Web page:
* The Tapout – I like what this feature could become. Getting the fast-pace talking points is great, I would just like to see more interplay between Florian and Franklin McNeil. I don’t need to see them engage in contrive debates like Woody Paige and Skip Bayless used to do on “1st and Ten,” but the more banter, the better. I’ll get into this a little more, but I like the concept of the segment and would like to see an MMA version of “Fact or Fiction.”
* Franklin McNeil’s comfort zone – People think talking on TV and on the radio is easy. Well, while it’s not rocket science, there is a lot more involved than a lot of people realize. The number one obstacle is adrenaline, which is something you typically don’t have to deal with when you’re just having random conversations with people. But shove a microphone in your face, and that changes everything. It’s not always easy to be concise when someone asks you a question and you’ve got 2-3 different answers popping into your head. He just needs to pick a direction and run that way. Once McNeil gets a few shows under his belt, he should be able to articulate his points better.
* The degree of interplay between hosts – Florian, McNeil, and John Anik haven’t worked together before. In those situations, it’s hard to press buttons with someone you don’t really know. Hopefully the trio will develop a rapport and take some liberties with each other. I wouldn’t mind seeing Florian and McNeil challenging each other on some of their opinions. Then again, does ESPN really need another show with two guys yelling back and forth with each other? Certainly not, but spirited debate never hurt anyone.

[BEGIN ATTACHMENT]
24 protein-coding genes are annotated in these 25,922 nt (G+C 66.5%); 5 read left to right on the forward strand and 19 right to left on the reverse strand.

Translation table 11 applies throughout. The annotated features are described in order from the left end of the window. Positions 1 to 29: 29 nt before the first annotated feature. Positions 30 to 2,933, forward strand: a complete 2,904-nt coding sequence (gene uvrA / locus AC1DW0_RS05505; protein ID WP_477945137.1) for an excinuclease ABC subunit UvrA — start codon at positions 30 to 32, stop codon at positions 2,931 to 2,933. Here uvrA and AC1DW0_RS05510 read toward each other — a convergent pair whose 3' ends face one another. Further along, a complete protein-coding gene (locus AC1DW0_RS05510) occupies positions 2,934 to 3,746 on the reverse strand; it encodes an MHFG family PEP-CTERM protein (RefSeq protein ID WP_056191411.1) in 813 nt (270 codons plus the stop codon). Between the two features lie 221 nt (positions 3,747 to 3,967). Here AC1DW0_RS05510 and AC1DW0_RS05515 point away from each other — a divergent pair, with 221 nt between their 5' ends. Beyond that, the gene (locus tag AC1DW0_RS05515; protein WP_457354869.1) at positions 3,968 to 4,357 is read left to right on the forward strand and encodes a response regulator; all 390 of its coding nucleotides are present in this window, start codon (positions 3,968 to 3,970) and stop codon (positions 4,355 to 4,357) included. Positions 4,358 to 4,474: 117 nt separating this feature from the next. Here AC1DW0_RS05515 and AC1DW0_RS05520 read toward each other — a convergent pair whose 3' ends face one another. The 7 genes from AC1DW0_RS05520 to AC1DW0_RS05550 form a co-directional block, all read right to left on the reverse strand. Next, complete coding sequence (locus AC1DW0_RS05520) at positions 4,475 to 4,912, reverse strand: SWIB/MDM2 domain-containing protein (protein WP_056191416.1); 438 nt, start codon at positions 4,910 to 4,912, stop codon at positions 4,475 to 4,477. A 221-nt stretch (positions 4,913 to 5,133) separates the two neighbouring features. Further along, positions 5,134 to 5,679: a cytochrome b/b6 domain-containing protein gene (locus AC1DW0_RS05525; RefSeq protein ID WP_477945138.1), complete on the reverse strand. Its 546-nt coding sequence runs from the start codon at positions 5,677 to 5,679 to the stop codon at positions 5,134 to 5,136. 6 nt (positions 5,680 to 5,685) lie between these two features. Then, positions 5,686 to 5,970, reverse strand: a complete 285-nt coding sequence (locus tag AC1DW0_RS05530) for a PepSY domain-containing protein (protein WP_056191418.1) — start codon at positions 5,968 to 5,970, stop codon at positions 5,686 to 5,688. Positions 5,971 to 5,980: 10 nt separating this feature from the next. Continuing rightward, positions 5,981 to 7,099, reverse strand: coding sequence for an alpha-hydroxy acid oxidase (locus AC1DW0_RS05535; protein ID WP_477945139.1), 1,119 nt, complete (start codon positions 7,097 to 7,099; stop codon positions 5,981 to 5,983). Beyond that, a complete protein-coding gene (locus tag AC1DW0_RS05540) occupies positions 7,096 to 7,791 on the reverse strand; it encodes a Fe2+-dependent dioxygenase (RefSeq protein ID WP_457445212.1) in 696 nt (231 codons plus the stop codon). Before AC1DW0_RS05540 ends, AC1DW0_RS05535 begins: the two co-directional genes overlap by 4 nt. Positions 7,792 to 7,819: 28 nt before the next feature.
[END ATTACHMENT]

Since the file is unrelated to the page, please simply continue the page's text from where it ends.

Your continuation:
* Fighter interviews – It was the first episode and I understand the desire to play it close to the vest. Hopefully, the show’s format will open up a bit and they will incorporate some guests via satellite, assuming they have the budget for such a thing. But when they were talking about Affliction, it would have been great to see them cut to Josh Barnett or another fighter affiliated with the card to get their take.
* Exclusive news – The show does a great job of analyzing events that have already occurred. However, a missing element from the first show is something that is a hallmark on most of the ESPN studio shows: breaking news. Baseball Tonight has Peter Gammons and Buster Olney. NFL Live has Chris Mortensen and John Clayton. Their NBA coverage has… okay, I guess Stephen A. Smith really isn’t an “insider,” but hopefully you get my point about their baseball and football shows. I’d really like to see the show add an “MMA Insider” that can break some stories and make you feel like you need to watch the show each week.
While talking with Adam Morgan, he made the point that he’d love to see this show on ESPN or ESPN II. I couldn’t agree more. I think a Wednesday night time slot at 11 p.m. ET on ESPN II would be ideal, because people could watch “The Ultimate Fighter” and then tune right in to “MMA Live.” I know they are operated by different networks, but if its a true MMA news show, getting the eliminated fighter from TUF on for an exclusive interview might be a unique selling point to viewers.